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SSRT and Fatigue Crack Growth Properties of High-Strength Austenitic Stainless Steels in High-Pressure Hydrogen Gas

[+] Author Affiliations
Hisatake Itoga, Akihiro Orita, Hisao Matsunaga, Saburo Matsuoka

Kyushu University, Fukuoka, Japan

Takashi Matsuo

Hydrogen Energy Test and Research Center, Fukuoka, Japan

Ryuichi Hirotani

Iwatani Corporation, Tokyo, Japan

Paper No. PVP2014-28640, pp. V06BT06A020; 8 pages
  • ASME 2014 Pressure Vessels and Piping Conference
  • Volume 6B: Materials and Fabrication
  • Anaheim, California, USA, July 20–24, 2014
  • Conference Sponsors: Pressure Vessels and Piping Division
  • ISBN: 978-0-7918-4604-9
  • Copyright © 2014 by ASME


Slow strain rate tests (SSRTs) were performed with two types of high-strength austenitic stainless steels, Types AH and BX, as well as with two types of conventional austenitic stainless steels, Types 304 and 316L. The tests used the following combinations of specimen types and test atmospheres: (i) non-charged specimens tested in air, (ii) hydrogen-charged specimens tested in air (tests for internal hydrogen), and (iii) non-charged specimens tested in hydrogen gas at pressures of 78 ∼ 115 MPa (tests for external hydrogen). Type 304 exhibited a marked reduction of ductility in the tests for both internal hydrogen and external hydrogen, whereas Types AH, BX and 316L exhibited little or no degradation. In addition, fatigue crack growth (FCG) tests for the four types of steels were also carried out in air and hydrogen gas at pressures of 100 ∼ 115 MPa. In Type 304, FCG in hydrogen gas was more than 10 times as fast as that in air, whereas the acceleration rate remained within 1.5 ∼ 3 times in Types AH, BX and 316L. It was presumed that, in Types AH and BX, a small amount of additive elements, e.g. nitrogen and niobium, increased the strength as well as the stability of the austenitic phase, which thereby led to the excellent resistance against hydrogen.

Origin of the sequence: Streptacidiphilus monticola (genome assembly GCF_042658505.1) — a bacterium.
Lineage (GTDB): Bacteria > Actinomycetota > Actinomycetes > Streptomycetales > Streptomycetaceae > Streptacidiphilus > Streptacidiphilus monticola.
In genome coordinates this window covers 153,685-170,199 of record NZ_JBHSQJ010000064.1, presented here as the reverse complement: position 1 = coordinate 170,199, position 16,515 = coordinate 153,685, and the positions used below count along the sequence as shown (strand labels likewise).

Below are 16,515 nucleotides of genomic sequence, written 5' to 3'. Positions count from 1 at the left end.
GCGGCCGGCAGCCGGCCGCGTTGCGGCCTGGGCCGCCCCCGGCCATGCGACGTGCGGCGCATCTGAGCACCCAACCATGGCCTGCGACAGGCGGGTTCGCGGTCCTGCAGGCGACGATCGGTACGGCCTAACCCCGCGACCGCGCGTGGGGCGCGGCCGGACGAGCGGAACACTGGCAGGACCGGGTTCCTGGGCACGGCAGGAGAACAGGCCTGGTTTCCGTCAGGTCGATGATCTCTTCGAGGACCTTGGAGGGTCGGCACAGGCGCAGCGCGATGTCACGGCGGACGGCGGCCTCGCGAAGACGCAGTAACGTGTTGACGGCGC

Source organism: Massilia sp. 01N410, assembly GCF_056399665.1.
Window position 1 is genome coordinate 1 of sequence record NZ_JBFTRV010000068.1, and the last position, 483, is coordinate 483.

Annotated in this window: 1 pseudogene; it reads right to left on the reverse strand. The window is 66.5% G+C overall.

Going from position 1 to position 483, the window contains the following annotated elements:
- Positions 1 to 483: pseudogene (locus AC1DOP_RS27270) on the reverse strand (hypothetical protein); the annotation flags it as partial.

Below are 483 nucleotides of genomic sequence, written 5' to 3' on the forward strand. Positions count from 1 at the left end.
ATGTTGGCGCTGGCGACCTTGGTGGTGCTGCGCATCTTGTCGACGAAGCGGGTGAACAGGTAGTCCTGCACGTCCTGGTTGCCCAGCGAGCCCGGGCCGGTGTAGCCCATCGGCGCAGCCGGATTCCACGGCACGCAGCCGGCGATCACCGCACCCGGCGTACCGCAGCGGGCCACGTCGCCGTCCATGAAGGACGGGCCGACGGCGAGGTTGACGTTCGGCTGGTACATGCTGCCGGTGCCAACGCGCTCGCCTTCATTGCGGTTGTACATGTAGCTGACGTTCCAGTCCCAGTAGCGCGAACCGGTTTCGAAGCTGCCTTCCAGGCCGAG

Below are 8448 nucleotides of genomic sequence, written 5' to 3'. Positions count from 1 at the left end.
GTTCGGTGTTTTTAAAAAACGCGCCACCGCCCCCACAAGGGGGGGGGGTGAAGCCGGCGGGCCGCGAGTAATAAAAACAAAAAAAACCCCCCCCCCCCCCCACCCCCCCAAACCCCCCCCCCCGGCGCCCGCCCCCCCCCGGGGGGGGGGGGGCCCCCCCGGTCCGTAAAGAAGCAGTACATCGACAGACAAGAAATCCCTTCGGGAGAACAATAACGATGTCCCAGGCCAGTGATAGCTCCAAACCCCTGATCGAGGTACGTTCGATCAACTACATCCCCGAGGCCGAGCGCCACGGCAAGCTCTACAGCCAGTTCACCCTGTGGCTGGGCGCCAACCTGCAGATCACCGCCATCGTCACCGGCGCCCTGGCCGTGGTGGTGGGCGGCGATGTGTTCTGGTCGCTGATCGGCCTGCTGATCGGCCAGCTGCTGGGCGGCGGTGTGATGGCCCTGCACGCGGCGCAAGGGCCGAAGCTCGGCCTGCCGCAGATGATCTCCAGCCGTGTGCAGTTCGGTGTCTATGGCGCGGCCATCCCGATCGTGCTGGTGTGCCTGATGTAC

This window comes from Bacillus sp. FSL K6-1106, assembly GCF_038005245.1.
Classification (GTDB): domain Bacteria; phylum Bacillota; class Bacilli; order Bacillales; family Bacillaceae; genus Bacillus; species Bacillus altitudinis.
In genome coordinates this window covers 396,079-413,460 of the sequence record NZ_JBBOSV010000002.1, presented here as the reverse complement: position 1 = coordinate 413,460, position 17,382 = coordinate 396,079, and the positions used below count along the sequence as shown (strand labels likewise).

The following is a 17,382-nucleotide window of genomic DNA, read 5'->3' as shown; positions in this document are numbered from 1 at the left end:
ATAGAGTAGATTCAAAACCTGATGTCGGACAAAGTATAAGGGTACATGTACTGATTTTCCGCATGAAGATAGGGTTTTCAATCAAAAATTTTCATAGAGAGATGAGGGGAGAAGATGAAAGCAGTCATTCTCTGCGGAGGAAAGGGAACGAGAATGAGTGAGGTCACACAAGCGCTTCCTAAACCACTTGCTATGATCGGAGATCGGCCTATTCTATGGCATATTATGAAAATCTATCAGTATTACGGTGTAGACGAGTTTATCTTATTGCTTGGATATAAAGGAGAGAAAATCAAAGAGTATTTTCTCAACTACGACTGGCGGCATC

Copyright © 2014 by ASME



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